Barry Newman's Blog

February 3, 2012

Baptising in the name of the Father and of the Son and of the Holy Spirit (part V)

Filed under: Baptism — barrynewman @ 10:26 pm

“Immersed” in – with reference to “in” (continued)

               Things to note

Where “baptizo” is involved with a prepositional phrase, the following are worthy of note:  A reference to the Holy Spirit, whether in the Gospels or in Acts, is always such that it is governed by the preposition “en”. Paul only ever uses “eis”.  The simple dative, without a preposition is used on four occasions (Mark 1: 8; Luke 3: 16; Acts 1: 5, 11: 16), each being a reference to the water into which John the “immerser” “immersed”, with translations often employing the word, “with”.  The writers of Mark and Luke seem to employ the simple dative when the reference is to water as opposed to “en” followed by the dative when the reference is to the Holy Spirit.  This is in contrast with the four instances recorded in Matthew and John where again the reference is to John’s ministry and the same comparison is being made between “immersing” in water and “immersing” in the Holy Spirit.  In these instances “en” is employed with water as its object. It is also noteworthy that there is only the one usage of “epi” and it is used in association with “the name of …”, with “en” also being used in association with “the name of …” once and “eis” being used in association with “the name of …” five times.  But see later.

What has just been noted suggests that one should be careful not to try to draw too strong a conclusion about the significance of one preposition being used rather than another or that no preposition has been used. Paul, for instance, might simply prefer “eis” as a personal choice. Mark and Luke might have chosen to heighten the difference between “water” and “the Holy Spirit” by not using a preposition in the case of the former but in using one in the case of the latter whereas Matthew and John did not see that as necessary.  That “en” is always used and used by all four Gospel writers, when referring to the Holy Spirit may be significant. “En” might have been regarded as more appropriate when the object was a neuter noun. It may have been because the idea of being “immersed” “in” the Spirit, he who is sometimes spoken of as coming upon a person, is more appropriate than the notion of being “immersed “into” implying “within” the Spirit.  There may have been another reason or no special reason at all! That when the object is water and a preposition is used it is always “en” may be because the similar expression but regarding the Holy Spirit also involved that preposition.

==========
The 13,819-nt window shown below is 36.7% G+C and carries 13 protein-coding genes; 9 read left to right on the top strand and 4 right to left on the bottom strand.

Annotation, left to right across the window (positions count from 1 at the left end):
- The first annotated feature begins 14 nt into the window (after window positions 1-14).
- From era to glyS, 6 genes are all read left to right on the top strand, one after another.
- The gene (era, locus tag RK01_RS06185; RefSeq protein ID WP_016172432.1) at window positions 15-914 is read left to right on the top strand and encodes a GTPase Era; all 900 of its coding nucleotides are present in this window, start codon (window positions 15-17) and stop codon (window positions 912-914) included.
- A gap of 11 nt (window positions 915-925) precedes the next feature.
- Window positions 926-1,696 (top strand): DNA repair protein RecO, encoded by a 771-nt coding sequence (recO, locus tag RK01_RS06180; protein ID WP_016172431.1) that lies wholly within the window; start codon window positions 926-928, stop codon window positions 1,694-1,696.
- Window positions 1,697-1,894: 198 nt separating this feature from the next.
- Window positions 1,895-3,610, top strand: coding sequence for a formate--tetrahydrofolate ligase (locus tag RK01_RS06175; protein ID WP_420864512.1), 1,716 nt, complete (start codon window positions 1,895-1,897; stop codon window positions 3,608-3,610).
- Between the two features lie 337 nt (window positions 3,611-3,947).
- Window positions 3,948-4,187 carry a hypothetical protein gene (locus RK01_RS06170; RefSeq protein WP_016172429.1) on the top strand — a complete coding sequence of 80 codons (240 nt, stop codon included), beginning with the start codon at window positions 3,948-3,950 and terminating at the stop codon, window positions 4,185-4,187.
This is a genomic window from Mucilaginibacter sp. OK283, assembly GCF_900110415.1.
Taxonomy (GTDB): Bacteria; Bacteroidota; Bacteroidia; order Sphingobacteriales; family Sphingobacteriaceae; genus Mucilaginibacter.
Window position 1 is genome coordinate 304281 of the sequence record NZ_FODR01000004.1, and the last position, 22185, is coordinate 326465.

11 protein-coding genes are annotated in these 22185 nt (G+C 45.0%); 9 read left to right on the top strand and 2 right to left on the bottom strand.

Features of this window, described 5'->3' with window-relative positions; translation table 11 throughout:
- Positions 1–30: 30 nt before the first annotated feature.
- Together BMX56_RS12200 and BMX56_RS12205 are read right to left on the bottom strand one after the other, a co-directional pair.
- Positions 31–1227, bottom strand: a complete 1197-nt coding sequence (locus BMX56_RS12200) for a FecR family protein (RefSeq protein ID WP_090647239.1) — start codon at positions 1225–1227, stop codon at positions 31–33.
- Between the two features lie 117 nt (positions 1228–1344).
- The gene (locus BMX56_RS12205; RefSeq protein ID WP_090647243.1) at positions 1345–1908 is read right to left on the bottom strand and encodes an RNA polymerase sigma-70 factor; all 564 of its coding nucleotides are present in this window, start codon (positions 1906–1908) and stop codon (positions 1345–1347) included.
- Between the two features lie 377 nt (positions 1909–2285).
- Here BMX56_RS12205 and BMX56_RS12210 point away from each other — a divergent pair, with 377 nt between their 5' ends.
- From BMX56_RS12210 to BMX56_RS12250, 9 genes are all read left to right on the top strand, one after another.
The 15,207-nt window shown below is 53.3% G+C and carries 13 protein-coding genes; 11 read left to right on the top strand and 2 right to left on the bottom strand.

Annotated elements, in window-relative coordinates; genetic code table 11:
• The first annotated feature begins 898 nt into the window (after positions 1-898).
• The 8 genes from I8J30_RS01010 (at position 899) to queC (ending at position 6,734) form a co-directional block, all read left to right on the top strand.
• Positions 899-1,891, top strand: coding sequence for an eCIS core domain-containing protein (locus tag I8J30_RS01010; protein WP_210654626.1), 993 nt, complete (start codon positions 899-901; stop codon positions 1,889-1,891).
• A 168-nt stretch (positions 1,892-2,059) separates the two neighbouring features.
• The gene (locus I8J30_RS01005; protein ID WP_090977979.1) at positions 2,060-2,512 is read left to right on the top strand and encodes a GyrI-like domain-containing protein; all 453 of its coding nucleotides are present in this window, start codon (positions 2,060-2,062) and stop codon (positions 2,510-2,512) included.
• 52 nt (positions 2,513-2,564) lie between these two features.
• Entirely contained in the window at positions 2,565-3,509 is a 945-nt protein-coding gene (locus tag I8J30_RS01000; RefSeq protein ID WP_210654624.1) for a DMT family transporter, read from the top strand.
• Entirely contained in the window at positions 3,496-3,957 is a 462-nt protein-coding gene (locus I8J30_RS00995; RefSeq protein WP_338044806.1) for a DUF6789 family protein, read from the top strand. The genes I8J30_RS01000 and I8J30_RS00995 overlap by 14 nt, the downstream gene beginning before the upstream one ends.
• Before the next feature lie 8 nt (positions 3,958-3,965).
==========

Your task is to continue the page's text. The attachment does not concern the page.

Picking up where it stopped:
One could make some comments about when “eis” is used as the preposition with Christ Jesus, Moses, Christ, the death of Jesus and the “one body”.  Suffice it to say at this stage that one should not lightly dismiss the idea that in each of these instances the “baptism”, the “immersion” is metaphorical in nature, with overtones of the water ceremony possibly being in the background or not at all.  See later.

What is also noteworthy is that when used in connection with, “the name of …” “eis” is the most common preposition, with “epi” and “en” each being used only once.

The “into what were you immersed” question of Acts 19: 3 is interesting.  At the beginning of the episode, Paul asked some Ephesian disciples if they had received the Holy Spirit.  Upon the reply being in the negative he then asked “into” (“eis”) what then they had been baptised, employing “eis” rather than “en” though he had just referred to the Holy Spirit.  They replied that it had been into (“eis”) the “baptism” of John.  Paul then related how John told people to believe in (“eis”) him who was to come, that is, in (“eis”) Jesus the Christ.  They were then “immersed” in (“eis”) the name of the Lord Jesus.  In this passage “eis” is employed five times however only once in connection with the words with which we are most concerned, “the name of”.

Though in the New Testament “en” appears a slightly greater number of times than “eis” when they accompany the verb “baptizo”, “eis” is obviously still an appropriate preposition to be used in conjunction with that verb in many circumstances.  It may be that simple personal choice predominates, regardless, but when the reference is to “immersing” followed by “eis” the overall idea of “immersing into” would seem to come to the fore, particularly if “immersing” and the medium into which the “immersion” occurs are both considered to be significant.  By contrast “en” does not have the sense of “into”.


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